Sauvies flock to Worcester

The talented and energetic Emma Ndetiru, wine maker at Rift Valley Winery (makers of Leleshwa Wines) in Kenya, had been “in town” for about two weeks feeding her insatiable need for knowledge to produce the best wines imaginable from the Naivasha based farm. Her days had been long; often getting to work/ training at 5 am and only leaving well after 6 pm. She was loving every long moment of it: it oozed from her aura. Luckily though, she managed to squeeze me in for a night that had promised to be paralytic-ally wine filled,… but turned out rather civilised 🙁 .

In the midst of all the catching up, tales of developments at the farm, and friendly banter, we managed to try two amazing Sauvignon Blancs that were worlds apart!



We started with the Metis from Klein Constantia (South Africa), which had been seating in the fridge while we went for dinner/ to respond to emails/ to read. Being the “wackiest” Sauvignon I had in my “cellar” (read closet), I thought it would be fun to try it with her and see if I could convince her, similarly, to go off the reservation with a few cases in the next coming harvest. A task I doubt was achieved…

The wine was naturally fermented over a lengthy duration at low temperatures, following which it was left on the lees for 10 months, with frequent stirring up (called Bâtonnage. Check out a video of it in action here). What a stunning wine that leads with a floral character, tied in with black currant leaf aromas. Behind this, you find fleshy stone fruits, a mineral core, balanced acidity and, for the first time, I picked up an almost creamy texture to it. It drank beautifully as the acidity was in perfect balance with the fruit, and had an invigorating complexity that kept enchanting the mind with each sip.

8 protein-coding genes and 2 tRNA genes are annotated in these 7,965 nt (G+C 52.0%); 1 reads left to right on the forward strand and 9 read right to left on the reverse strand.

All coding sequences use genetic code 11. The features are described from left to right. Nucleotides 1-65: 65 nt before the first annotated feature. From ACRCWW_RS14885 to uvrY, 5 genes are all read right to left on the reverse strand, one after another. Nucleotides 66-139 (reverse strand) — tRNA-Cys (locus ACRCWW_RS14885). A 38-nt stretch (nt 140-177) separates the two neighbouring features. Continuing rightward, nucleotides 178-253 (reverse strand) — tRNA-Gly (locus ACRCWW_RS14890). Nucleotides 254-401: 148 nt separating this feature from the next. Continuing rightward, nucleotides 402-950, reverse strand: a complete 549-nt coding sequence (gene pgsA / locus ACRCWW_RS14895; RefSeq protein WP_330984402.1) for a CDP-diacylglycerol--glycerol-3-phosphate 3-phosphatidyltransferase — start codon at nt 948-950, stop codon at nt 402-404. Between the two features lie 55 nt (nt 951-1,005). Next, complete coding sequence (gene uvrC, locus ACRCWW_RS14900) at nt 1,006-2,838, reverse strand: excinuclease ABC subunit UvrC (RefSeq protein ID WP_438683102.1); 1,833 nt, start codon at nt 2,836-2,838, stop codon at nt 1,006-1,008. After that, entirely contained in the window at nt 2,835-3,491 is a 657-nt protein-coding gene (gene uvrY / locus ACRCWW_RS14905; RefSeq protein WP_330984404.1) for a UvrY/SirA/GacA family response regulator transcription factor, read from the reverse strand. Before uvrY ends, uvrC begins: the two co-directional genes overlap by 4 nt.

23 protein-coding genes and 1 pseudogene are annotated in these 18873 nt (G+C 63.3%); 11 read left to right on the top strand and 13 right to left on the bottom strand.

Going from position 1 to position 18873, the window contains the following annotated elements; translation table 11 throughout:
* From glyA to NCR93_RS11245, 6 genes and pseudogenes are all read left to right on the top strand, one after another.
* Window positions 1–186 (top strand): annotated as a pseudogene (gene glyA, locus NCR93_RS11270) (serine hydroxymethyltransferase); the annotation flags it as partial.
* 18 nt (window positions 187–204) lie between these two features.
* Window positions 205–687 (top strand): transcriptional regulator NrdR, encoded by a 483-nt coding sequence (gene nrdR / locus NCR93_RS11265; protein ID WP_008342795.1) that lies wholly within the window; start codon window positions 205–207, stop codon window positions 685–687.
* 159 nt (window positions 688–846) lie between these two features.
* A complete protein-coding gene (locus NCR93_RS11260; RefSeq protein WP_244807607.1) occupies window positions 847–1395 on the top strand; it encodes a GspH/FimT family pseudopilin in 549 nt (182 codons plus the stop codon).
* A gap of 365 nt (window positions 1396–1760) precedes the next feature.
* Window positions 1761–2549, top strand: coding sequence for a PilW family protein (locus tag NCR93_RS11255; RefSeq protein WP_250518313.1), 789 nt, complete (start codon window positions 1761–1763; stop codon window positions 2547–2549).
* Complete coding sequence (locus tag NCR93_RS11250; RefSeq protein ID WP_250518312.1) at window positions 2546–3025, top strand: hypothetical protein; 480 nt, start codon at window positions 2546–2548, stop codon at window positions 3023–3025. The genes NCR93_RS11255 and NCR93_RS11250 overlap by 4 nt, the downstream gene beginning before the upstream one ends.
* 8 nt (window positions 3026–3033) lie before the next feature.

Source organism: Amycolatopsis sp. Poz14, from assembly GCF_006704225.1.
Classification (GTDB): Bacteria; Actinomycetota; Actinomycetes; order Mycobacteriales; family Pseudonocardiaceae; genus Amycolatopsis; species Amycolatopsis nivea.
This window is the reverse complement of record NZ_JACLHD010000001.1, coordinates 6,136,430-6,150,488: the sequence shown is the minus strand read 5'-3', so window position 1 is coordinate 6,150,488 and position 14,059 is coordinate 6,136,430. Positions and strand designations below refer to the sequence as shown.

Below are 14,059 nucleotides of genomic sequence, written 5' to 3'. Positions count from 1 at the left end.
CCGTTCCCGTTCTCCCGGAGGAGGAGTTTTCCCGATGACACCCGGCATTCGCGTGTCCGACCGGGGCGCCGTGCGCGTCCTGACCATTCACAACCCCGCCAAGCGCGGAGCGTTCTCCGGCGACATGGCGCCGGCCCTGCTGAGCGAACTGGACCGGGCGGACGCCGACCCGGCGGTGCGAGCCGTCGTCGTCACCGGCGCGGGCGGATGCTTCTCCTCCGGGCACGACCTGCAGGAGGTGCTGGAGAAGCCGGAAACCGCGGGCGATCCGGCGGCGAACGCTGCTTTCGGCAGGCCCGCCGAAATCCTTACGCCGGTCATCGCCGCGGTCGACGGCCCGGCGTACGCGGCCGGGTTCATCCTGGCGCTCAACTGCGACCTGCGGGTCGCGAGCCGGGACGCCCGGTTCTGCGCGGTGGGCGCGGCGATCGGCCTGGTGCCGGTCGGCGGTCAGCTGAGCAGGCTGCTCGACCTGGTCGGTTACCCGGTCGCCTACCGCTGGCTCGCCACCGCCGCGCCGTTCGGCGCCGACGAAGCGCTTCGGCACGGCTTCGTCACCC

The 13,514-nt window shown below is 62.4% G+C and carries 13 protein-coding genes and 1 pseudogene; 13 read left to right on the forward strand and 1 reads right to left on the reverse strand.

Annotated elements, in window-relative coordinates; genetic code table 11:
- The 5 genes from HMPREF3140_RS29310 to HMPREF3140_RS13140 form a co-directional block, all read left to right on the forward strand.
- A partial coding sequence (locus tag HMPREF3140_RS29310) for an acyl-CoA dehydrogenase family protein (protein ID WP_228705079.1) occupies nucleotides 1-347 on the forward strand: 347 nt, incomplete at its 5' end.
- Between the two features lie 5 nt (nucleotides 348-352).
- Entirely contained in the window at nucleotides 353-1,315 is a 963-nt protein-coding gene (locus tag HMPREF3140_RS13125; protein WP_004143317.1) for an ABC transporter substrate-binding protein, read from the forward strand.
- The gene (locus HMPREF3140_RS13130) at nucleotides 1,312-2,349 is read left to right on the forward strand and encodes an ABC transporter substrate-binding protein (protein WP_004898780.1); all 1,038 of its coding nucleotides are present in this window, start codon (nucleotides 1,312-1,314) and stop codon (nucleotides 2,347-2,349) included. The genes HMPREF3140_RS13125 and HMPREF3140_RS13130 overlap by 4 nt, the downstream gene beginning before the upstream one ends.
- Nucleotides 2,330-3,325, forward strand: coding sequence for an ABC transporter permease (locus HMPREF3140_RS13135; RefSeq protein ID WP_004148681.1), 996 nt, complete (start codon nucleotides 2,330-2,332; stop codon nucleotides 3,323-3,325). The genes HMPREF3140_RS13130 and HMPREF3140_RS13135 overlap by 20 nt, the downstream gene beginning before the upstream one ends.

Intended to be my present, we decided to taste her latest release the 2014 Leleshwa Sauvignon Blanc in comparison. She normally, erroneously, thinks of me as a winesnob; which must have made this a rather painful ordeal for her 🙂 : expecting all manner of critics . What a sport she proved to be!

To the wine, this particular batch’s grapes were sourced from a 5-year-old vineyard located 2,200 metres above sea level, on incredibly rocky soils. (Aside: Europe’s highest vineyards are found at about 1,600 m absl.) The nose was forward with an abundance of bright and fresh primary fruit. I picked up Kiwi, passion and lemon. The palate was clean and steely with an underlying fig character. It too had balance and elegance, but was more fun, tropical and delicate. Couple that with a Ksh 453 cellar door price tag, and I believe it is incredible value for money; possibly that cannot be matched! I’m still not convince that she truly believes I adore her wine, regardless I’ve had her promise to reserve 2 cases of this batch that I shall savour repeatedly over the festive period…


Add a Comment

Your email address will not be published. Required fields are marked *